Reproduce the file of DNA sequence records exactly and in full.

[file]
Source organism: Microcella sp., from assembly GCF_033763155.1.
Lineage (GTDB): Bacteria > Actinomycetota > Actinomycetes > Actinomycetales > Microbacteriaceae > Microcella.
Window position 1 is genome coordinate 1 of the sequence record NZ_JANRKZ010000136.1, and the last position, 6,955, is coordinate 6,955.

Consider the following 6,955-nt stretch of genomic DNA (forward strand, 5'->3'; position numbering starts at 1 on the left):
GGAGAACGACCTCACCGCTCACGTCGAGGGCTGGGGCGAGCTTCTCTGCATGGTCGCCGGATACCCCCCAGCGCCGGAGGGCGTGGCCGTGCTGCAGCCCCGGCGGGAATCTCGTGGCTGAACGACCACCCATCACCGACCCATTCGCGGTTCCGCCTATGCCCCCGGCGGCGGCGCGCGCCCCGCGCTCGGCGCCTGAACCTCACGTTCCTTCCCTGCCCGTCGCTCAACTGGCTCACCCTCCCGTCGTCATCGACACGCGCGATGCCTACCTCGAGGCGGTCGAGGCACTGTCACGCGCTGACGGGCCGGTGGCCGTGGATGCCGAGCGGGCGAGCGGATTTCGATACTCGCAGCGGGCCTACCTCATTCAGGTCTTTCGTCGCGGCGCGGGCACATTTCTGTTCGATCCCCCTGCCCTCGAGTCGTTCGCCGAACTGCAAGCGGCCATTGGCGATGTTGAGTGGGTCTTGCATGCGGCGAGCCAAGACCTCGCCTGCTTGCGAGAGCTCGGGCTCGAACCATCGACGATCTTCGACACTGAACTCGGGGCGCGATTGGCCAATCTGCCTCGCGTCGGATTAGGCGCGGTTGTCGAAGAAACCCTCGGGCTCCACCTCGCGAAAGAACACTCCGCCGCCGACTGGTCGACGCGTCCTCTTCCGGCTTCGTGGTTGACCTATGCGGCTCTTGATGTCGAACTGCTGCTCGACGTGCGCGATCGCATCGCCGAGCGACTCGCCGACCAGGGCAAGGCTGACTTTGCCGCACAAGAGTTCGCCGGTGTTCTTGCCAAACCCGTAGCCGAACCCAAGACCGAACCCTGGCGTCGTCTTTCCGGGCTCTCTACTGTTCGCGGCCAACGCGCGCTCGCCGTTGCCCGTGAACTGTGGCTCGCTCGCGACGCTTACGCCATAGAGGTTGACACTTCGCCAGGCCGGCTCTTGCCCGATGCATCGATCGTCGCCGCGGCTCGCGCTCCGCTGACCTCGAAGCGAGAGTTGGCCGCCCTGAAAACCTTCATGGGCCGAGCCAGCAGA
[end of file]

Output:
Source organism: Microcella sp., from assembly GCF_033763155.1.
Lineage (GTDB): Bacteria > Actinomycetota > Actinomycetes > Actinomycetales > Microbacteriaceae > Microcella.
Window position 1 is genome coordinate 1 of the sequence record NZ_JANRKZ010000136.1, and the last position, 6,955, is coordinate 6,955.

Consider the following 6,955-nt stretch of genomic DNA (forward strand, 5'->3'; position numbering starts at 1 on the left):
GGAGAACGACCTCACCGCTCACGTCGAGGGCTGGGGCGAGCTTCTCTGCATGGTCGCCGGATACCCCCCAGCGCCGGAGGGCGTGGCCGTGCTGCAGCCCCGGCGGGAATCTCGTGGCTGAACGACCACCCATCACCGACCCATTCGCGGTTCCGCCTATGCCCCCGGCGGCGGCGCGCGCCCCGCGCTCGGCGCCTGAACCTCACGTTCCTTCCCTGCCCGTCGCTCAACTGGCTCACCCTCCCGTCGTCATCGACACGCGCGATGCCTACCTCGAGGCGGTCGAGGCACTGTCACGCGCTGACGGGCCGGTGGCCGTGGATGCCGAGCGGGCGAGCGGATTTCGATACTCGCAGCGGGCCTACCTCATTCAGGTCTTTCGTCGCGGCGCGGGCACATTTCTGTTCGATCCCCCTGCCCTCGAGTCGTTCGCCGAACTGCAAGCGGCCATTGGCGATGTTGAGTGGGTCTTGCATGCGGCGAGCCAAGACCTCGCCTGCTTGCGAGAGCTCGGGCTCGAACCATCGACGATCTTCGACACTGAACTCGGGGCGCGATTGGCCAATCTGCCTCGCGTCGGATTAGGCGCGGTTGTCGAAGAAACCCTCGGGCTCCACCTCGCGAAAGAACACTCCGCCGCCGACTGGTCGACGCGTCCTCTTCCGGCTTCGTGGTTGACCTATGCGGCTCTTGATGTCGAACTGCTGCTCGACGTGCGCGATCGCATCGCCGAGCGACTCGCCGACCAGGGCAAGGCTGACTTTGCCGCACAAGAGTTCGCCGGTGTTCTTGCCAAACCCGTAGCCGAACCCAAGACCGAACCCTGGCGTCGTCTTTCCGGGCTCTCTACTGTTCGCGGCCAACGCGCGCTCGCCGTTGCCCGTGAACTGTGGCTCGCTCGCGACGCTTACGCCATAGAGGTTGACACTTCGCCAGGCCGGCTCTTGCCCGATGCATCGATCGTCGCCGCGGCTCGCGCTCCGCTGACCTCGAAGCGAGAGTTGGCCGCCCTGAAAACCTTCATGGGCCGAGCCAGCAGA